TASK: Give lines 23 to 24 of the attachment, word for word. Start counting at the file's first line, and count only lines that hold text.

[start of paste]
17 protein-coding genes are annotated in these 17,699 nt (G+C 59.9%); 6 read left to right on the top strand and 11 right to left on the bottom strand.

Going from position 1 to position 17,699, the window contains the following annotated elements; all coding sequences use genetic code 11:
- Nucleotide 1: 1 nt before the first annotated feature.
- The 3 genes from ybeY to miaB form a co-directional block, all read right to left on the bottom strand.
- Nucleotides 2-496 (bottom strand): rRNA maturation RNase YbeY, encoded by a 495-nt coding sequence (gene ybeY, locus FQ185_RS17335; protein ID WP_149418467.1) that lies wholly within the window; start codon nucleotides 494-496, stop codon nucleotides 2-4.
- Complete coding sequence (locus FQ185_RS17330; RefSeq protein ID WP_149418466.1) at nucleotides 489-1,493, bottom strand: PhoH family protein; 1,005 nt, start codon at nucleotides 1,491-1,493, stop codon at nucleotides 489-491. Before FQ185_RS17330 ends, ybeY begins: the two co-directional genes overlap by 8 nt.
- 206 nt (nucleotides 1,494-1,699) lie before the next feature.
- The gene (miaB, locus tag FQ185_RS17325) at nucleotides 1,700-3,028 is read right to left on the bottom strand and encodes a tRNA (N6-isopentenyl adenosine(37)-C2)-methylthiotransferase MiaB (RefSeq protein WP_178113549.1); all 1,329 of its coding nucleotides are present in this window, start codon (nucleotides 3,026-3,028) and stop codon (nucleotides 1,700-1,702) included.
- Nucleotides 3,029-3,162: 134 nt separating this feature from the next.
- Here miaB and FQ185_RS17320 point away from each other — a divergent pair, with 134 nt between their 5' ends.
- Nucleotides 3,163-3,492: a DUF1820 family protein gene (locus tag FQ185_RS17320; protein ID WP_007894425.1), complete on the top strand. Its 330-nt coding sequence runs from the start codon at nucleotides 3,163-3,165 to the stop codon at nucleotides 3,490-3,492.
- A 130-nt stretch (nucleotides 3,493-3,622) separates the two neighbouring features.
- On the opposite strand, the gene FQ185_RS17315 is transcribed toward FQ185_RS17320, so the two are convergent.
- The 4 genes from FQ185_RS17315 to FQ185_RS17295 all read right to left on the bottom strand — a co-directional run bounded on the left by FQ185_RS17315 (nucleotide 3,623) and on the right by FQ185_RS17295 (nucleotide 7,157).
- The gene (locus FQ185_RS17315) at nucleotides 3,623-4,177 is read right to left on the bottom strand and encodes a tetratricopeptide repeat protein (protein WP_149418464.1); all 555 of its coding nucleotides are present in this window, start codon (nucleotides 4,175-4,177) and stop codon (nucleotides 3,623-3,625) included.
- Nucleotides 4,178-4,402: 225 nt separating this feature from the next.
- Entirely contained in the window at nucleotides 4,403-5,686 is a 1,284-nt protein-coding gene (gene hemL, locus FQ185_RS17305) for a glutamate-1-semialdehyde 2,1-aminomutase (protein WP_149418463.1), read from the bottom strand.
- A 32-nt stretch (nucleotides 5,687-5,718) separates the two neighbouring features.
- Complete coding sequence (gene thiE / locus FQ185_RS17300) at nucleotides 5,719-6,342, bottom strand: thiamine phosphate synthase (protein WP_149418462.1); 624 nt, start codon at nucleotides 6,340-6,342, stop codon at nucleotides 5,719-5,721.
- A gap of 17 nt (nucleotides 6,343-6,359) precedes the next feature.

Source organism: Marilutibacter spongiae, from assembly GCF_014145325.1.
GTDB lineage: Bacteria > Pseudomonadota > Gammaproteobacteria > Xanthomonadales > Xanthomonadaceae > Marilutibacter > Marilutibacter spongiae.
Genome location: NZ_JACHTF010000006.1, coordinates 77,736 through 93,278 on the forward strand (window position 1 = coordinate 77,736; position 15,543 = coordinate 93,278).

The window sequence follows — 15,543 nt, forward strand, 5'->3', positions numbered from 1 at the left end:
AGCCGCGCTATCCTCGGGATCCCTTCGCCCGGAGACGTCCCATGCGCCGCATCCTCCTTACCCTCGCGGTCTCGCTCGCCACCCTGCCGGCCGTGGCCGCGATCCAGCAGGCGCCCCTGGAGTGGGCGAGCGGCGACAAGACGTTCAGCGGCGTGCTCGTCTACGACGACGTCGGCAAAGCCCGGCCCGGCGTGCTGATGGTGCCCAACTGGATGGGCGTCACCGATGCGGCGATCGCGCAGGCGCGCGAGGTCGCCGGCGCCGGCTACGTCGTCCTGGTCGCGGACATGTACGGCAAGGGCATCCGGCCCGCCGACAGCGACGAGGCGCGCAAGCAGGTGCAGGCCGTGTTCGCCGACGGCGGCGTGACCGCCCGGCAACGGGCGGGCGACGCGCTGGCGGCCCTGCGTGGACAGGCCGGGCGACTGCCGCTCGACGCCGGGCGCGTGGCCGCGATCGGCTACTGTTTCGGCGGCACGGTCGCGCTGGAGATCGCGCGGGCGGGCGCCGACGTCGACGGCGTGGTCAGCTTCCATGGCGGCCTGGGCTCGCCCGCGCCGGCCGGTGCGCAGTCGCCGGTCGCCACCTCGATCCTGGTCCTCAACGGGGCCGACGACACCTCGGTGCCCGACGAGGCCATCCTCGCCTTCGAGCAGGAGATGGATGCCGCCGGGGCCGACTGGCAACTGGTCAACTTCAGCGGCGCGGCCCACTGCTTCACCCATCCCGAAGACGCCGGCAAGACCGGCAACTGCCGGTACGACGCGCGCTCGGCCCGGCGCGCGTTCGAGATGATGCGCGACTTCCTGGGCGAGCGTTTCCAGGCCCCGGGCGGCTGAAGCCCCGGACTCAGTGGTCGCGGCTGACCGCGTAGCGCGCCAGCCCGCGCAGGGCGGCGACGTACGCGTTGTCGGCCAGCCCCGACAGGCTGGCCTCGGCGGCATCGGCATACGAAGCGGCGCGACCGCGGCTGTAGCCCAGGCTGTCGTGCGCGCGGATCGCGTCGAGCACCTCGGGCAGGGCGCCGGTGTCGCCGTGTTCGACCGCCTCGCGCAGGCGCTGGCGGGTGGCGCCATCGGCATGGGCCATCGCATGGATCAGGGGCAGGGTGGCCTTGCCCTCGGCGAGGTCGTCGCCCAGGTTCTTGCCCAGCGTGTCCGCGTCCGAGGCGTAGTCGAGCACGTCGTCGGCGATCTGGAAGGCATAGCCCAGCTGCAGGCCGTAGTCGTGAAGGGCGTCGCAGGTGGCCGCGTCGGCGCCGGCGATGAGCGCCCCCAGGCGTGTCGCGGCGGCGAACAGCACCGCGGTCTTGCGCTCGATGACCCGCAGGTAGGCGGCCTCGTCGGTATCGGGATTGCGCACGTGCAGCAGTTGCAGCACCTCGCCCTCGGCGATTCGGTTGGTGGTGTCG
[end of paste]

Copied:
Genome location: NZ_JACHTF010000006.1, coordinates 77,736 through 93,278 on the forward strand (window position 1 = coordinate 77,736; position 15,543 = coordinate 93,278).

The window sequence follows — 15,543 nt, forward strand, 5'->3', positions numbered from 1 at the left end: